But, as all things do, times change, and the original Boston Garden was bulldozed to make way for the then-FleetCenter, Now-TD Garden. And to ring in the new look, the B’s brought in the famous (or infamous), Pooh Bear Sweater.

Thornton and Samsonov celebrate Photo by Jim McIsaac/Getty Images

Massive advances in Dye-Sublimation techniques made the jagged edges, sharp details, and overt detail of The Mednick Group’s proposed design possible, and of the many that used it during this time period, it’s unquestionably one of the best.

Keep in mind that this shared time on ice with the LA Burger King sweaters, the Anaheim “Wild Wing” sweaters, and the bizarre gradient Canucks sweaters. All using the same tech.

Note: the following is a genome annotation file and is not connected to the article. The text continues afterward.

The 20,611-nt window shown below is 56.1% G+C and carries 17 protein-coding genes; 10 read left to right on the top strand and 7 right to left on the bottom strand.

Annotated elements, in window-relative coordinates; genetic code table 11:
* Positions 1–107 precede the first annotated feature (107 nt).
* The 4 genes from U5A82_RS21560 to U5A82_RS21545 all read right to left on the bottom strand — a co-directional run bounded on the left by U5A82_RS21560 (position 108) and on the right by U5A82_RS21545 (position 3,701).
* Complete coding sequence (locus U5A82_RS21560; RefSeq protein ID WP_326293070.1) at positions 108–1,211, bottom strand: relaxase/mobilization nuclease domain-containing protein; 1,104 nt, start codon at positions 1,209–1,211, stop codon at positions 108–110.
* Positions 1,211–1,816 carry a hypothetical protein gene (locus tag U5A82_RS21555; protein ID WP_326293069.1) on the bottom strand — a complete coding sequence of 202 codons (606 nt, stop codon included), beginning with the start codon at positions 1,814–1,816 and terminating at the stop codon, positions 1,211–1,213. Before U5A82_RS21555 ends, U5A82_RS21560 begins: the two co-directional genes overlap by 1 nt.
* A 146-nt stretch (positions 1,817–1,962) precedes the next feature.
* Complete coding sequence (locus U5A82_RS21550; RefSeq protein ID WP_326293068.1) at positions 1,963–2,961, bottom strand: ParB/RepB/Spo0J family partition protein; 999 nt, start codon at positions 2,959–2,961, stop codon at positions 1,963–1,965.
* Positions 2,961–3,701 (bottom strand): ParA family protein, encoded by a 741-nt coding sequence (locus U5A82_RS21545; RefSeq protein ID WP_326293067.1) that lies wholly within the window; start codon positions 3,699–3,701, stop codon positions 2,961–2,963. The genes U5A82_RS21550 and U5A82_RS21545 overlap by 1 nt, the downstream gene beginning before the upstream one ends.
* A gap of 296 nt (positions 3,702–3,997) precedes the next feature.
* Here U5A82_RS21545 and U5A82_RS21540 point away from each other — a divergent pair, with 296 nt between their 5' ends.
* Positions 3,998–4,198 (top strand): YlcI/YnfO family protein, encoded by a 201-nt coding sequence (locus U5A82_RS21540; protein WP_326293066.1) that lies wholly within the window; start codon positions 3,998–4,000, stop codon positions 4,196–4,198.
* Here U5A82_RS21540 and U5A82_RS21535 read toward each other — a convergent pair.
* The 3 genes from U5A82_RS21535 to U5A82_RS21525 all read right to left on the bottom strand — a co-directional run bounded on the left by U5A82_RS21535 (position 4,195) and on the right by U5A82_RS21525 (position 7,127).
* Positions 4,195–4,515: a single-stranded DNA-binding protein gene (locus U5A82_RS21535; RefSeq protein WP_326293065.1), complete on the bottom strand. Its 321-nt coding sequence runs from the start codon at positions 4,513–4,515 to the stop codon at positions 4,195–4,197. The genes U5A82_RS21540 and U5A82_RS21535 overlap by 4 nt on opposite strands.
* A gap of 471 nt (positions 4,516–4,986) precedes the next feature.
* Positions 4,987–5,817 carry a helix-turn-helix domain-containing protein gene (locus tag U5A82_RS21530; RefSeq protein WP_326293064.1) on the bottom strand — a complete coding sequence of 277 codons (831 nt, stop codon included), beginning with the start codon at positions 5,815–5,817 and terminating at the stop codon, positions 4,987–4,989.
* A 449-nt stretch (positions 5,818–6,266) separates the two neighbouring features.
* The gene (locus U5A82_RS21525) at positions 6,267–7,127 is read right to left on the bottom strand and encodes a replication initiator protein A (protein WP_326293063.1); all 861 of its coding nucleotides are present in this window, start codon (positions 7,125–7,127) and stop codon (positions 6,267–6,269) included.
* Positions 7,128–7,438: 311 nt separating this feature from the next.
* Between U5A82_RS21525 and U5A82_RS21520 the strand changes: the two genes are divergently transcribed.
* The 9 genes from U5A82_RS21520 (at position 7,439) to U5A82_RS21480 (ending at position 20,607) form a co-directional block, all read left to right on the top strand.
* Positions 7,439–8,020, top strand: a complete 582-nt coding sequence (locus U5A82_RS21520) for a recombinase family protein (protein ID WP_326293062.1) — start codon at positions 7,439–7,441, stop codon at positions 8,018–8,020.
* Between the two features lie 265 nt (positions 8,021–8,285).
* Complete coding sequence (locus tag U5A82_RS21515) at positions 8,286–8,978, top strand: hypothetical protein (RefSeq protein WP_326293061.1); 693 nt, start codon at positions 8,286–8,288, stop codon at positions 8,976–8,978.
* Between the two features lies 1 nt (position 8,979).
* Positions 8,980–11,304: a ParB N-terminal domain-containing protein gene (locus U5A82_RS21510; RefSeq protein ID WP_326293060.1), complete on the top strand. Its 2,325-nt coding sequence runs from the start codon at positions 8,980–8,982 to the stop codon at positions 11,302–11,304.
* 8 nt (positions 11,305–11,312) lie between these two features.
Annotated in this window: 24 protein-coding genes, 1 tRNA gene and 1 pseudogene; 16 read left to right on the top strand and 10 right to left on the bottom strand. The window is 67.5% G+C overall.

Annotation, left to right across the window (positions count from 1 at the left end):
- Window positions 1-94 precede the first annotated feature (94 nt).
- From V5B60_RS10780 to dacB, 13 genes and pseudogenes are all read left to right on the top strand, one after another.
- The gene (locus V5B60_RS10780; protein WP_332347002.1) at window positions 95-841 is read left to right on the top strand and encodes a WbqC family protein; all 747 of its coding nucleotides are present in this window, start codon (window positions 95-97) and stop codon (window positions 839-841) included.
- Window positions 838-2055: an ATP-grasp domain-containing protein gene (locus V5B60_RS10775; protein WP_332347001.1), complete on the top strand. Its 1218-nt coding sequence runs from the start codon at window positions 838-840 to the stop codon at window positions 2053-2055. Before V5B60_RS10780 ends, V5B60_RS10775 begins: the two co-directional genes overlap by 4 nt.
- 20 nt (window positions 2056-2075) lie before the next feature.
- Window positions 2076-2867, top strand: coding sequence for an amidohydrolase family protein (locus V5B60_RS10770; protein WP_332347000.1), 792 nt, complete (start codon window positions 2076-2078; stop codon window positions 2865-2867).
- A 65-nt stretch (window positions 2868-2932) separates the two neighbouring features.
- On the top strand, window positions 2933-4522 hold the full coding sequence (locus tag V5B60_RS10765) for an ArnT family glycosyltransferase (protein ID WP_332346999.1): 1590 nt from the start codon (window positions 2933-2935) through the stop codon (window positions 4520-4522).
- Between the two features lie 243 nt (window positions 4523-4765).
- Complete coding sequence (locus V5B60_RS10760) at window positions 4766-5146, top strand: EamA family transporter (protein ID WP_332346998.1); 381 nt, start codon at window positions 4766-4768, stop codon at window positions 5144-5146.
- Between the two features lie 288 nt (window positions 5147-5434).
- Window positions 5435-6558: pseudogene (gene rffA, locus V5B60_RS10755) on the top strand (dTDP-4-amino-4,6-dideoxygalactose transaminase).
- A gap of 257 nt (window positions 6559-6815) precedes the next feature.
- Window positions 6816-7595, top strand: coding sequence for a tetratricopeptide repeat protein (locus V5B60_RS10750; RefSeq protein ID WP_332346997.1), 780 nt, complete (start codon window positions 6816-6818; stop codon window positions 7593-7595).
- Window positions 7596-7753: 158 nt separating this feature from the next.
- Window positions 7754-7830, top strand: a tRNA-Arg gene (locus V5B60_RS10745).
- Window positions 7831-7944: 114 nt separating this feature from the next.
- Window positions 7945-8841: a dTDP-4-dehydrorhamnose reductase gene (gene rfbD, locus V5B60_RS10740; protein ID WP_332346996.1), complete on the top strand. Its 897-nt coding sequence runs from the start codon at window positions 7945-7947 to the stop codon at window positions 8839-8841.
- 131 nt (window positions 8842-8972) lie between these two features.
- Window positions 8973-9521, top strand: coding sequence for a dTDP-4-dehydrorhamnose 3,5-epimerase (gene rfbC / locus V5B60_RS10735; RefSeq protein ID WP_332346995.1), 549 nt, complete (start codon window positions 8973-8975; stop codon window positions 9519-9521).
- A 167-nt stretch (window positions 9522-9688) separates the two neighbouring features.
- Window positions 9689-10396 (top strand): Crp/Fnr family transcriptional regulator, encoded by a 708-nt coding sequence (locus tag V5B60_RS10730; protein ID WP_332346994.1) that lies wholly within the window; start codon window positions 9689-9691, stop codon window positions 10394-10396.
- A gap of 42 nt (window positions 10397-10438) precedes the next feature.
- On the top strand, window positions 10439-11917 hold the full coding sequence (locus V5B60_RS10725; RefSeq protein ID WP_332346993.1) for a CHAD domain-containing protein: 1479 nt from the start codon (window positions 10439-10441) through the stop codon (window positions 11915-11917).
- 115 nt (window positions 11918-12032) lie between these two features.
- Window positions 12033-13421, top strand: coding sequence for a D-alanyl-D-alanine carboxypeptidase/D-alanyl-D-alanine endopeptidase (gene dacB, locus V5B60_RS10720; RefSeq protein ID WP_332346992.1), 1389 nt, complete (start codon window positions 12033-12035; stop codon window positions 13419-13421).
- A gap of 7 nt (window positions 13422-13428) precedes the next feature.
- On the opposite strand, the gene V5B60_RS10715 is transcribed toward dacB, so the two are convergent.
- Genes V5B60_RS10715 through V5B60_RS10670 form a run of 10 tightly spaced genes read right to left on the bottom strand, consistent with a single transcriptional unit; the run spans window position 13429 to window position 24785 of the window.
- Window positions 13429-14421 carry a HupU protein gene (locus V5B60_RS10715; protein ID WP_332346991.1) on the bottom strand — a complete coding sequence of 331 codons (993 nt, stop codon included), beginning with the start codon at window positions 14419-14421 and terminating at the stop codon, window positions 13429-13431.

But since the change to Reebok and the revival of the team from Chiarelli’s time...Boston has only ever had one other primary gold sweater. the 2010 Fenway Park Winter Classic sweater.

It was beautiful, it was worn one-time only, they had an instant classic game in it...

...and then promptly spent the rest of time forgetting they ever wore it. the 2016 Winter Classic had them go back to 1924 for ideas and had a 1924 result (ie: lost). The 2019 Classic used the 1933 template.

Why they should bring a gold sweater into the rotation:

The answer is simple.

I am fed right up with black alternates.

The Bruins have had a Black Alternate since 2006, and even before that, many of the 1950’s teams had black alternates. Hell, even in times where it didn’t make sense to have black alternates they had black alternates.